Catalpa trees are flowering plants from the Bignoniaceae family, with only eleven species worldwide and the largest Catalpa standing in Michigan. These Indian Bean trees or Cigar trees, as they are more commonly known, are native to the warmer climates of North America, the Caribbean, and East Asia with Northern Catalpa Trees displaying larger leaves than Southern Catalpa Trees as they are a slightly different species.
The name Catalpa derives from the Native American name Catawba, with the spelling Catalpa coming from a transcription error made by a describing botanist. The name of this tree is pronounced Catalpa in North America, but often still Catawba in the South.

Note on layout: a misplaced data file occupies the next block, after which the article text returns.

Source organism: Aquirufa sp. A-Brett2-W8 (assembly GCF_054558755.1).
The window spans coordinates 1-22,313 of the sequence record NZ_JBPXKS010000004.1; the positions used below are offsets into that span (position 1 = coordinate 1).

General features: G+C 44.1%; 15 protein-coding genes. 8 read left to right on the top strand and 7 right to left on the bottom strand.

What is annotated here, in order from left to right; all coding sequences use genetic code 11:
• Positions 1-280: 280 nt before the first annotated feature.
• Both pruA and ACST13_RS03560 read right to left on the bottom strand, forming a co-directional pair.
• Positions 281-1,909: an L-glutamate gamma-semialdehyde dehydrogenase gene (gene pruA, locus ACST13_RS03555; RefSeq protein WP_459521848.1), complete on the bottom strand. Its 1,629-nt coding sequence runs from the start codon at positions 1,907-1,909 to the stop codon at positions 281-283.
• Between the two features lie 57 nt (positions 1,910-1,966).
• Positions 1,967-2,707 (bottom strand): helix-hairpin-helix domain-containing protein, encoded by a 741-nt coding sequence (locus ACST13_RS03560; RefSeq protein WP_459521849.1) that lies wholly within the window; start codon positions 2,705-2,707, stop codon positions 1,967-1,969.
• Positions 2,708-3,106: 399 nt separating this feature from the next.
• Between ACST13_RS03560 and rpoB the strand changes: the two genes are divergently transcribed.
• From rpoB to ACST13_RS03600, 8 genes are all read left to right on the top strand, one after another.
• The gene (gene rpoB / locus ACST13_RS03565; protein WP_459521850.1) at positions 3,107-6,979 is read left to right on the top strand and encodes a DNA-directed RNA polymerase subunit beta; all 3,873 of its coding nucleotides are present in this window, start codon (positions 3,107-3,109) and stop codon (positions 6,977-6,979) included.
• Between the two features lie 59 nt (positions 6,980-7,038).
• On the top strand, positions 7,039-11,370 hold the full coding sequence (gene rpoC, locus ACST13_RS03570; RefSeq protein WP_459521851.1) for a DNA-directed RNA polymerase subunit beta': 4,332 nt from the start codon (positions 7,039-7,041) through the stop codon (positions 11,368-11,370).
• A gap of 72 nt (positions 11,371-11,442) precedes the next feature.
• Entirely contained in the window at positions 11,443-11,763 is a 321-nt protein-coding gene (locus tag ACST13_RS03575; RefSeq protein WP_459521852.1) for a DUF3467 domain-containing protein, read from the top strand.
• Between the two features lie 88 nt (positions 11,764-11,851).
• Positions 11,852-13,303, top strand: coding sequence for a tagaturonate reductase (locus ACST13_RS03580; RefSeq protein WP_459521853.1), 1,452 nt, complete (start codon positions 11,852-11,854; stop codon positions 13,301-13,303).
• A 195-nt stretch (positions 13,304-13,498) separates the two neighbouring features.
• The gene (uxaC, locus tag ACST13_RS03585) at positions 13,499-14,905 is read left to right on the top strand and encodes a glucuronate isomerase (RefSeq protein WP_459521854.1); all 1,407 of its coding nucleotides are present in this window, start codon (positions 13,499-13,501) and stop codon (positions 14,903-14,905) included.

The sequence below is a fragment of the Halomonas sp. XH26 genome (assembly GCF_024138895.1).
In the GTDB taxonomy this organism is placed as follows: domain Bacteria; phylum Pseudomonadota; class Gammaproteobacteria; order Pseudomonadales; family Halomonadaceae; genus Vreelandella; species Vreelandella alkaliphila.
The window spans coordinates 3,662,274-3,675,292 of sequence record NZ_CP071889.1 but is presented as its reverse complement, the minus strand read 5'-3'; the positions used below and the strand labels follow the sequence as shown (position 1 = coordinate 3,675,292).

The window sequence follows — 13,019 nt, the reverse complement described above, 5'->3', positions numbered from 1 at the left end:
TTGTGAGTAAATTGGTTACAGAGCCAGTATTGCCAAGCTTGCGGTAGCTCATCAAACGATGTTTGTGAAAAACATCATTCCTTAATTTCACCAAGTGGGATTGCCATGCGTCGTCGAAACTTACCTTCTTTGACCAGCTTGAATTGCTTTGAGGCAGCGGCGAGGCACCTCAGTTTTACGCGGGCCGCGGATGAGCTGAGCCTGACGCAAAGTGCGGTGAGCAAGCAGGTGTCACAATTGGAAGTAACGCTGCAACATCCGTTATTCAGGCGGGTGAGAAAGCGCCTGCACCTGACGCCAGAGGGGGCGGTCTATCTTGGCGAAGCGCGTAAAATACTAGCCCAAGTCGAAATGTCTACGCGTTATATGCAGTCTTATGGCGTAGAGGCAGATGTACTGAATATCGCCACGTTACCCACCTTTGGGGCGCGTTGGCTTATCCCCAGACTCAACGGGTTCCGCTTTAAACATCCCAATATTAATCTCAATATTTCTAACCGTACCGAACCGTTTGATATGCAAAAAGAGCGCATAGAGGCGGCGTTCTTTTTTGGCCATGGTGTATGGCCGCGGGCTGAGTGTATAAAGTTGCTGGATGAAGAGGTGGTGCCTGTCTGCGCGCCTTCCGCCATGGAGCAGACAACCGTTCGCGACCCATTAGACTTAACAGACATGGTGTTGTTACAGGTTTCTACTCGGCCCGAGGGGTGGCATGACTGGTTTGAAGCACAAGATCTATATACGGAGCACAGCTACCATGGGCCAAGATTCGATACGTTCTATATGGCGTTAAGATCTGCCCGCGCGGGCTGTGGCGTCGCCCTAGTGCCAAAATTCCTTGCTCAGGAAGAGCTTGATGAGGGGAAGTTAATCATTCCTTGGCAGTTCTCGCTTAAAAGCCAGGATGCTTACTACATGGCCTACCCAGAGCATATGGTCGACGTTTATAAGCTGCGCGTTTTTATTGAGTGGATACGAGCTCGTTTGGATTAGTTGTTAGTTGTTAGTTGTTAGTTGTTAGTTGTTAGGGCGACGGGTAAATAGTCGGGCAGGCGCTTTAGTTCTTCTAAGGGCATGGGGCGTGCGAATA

This tree is the only source of food for the Catalpa sphinx moth that eats the leaves in large quantities. When there are a large number of these caterpillars, the trees can sometimes be left completely defoliated. Fishermen also use these caterpillars as fish bait, and so often plant these trees to increase their supply of bait.
This deciduous tree grows fast and fairly straight, displaying large, bell-shaped, white flowers in spring against a rot-resistant, light-weight bark. These striking flowers are followed by long-bean like pods that contrast beautifully against the bright yellow-green foliage that adopts a more golden hue in autumn. Catalpa is a great ornamental tree for exciting spring and summer interest suited to most soil types. For more help or planting advice, click here.
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